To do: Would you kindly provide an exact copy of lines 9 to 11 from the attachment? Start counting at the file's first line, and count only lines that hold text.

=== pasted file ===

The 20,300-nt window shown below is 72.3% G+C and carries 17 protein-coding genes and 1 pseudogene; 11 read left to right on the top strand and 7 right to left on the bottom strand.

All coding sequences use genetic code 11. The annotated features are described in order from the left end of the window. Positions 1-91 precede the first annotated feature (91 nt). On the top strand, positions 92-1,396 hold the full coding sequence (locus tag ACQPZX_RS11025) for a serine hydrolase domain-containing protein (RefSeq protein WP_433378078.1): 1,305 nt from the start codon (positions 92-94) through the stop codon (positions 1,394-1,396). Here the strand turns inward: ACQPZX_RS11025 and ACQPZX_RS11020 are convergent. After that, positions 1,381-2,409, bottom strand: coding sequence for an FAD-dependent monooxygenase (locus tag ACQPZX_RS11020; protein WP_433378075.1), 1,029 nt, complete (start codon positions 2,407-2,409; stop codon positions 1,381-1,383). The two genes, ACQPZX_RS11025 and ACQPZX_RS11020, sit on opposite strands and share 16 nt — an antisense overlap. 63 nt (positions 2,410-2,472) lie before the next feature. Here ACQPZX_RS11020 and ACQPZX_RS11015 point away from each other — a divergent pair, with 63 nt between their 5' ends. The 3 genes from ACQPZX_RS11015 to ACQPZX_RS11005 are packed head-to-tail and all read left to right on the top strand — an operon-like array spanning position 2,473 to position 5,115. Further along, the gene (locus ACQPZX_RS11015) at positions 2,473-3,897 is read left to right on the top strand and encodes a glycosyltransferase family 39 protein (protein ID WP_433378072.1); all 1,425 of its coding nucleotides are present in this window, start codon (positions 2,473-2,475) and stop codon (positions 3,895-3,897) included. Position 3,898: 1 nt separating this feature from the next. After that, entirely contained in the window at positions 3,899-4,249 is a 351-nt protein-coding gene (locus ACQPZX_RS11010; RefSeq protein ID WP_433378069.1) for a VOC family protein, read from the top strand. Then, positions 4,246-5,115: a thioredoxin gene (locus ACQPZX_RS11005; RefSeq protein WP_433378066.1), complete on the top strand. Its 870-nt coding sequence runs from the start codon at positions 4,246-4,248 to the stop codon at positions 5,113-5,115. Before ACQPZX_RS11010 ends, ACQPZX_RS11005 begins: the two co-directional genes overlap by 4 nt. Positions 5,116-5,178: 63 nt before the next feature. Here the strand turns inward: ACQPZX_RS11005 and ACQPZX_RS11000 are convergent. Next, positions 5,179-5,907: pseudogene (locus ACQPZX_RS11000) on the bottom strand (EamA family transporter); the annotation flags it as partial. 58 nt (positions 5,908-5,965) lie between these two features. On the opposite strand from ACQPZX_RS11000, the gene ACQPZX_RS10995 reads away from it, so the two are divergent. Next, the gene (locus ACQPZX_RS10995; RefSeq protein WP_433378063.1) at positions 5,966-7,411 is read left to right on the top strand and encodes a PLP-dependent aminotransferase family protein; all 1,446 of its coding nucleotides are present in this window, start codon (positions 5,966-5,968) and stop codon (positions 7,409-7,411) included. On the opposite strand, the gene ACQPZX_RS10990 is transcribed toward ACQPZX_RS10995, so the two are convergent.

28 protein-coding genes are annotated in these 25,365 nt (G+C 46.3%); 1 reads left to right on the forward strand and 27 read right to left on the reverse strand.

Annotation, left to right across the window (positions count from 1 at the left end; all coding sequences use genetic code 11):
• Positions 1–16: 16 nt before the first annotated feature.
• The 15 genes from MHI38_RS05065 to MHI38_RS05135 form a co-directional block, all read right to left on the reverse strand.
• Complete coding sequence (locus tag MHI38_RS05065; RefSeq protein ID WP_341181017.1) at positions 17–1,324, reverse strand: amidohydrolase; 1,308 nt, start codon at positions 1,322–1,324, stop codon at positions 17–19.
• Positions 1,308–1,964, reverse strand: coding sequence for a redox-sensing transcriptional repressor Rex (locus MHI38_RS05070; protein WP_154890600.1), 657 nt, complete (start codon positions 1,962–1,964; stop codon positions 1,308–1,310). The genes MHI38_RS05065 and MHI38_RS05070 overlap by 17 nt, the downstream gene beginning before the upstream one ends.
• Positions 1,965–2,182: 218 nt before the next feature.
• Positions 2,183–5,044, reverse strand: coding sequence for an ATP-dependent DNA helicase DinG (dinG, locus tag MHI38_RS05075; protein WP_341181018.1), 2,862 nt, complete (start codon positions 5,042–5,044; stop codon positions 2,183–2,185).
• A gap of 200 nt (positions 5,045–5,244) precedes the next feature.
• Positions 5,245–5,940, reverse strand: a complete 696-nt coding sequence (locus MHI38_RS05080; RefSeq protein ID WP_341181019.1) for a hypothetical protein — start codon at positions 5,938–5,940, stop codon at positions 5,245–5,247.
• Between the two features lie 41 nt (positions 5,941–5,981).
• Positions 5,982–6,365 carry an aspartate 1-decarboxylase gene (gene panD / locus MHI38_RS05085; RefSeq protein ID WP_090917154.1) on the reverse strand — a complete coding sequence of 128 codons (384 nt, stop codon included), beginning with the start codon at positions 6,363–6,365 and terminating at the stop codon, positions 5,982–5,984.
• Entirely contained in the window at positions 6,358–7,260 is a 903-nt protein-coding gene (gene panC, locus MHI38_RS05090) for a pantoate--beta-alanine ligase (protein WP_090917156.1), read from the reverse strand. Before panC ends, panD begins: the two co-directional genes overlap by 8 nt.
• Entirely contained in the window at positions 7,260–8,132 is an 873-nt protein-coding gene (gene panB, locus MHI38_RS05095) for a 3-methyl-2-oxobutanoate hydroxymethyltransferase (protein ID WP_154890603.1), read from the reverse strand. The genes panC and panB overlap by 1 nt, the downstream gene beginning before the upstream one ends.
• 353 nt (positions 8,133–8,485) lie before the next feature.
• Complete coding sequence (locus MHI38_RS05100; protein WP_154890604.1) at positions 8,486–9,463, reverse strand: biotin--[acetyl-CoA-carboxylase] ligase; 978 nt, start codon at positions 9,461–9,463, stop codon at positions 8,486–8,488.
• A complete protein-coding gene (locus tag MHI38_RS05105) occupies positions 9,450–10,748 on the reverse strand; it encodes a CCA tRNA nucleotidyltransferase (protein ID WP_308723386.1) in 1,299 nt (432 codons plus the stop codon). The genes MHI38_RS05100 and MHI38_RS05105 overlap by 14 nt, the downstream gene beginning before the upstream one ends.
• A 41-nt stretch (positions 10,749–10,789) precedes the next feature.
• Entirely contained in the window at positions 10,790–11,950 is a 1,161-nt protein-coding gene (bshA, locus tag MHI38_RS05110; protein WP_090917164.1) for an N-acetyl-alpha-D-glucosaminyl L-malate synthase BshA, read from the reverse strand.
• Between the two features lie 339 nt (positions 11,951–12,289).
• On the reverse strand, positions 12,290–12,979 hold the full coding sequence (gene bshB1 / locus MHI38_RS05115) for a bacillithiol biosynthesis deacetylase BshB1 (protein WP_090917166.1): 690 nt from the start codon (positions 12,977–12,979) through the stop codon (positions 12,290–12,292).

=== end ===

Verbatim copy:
• Positions 1,965–2,182: 218 nt before the next feature.
• Positions 2,183–5,044, reverse strand: coding sequence for an ATP-dependent DNA helicase DinG (dinG, locus tag MHI38_RS05075; protein WP_341181018.1), 2,862 nt, complete (start codon positions 5,042–5,044; stop codon positions 2,183–2,185).
• A gap of 200 nt (positions 5,045–5,244) precedes the next feature.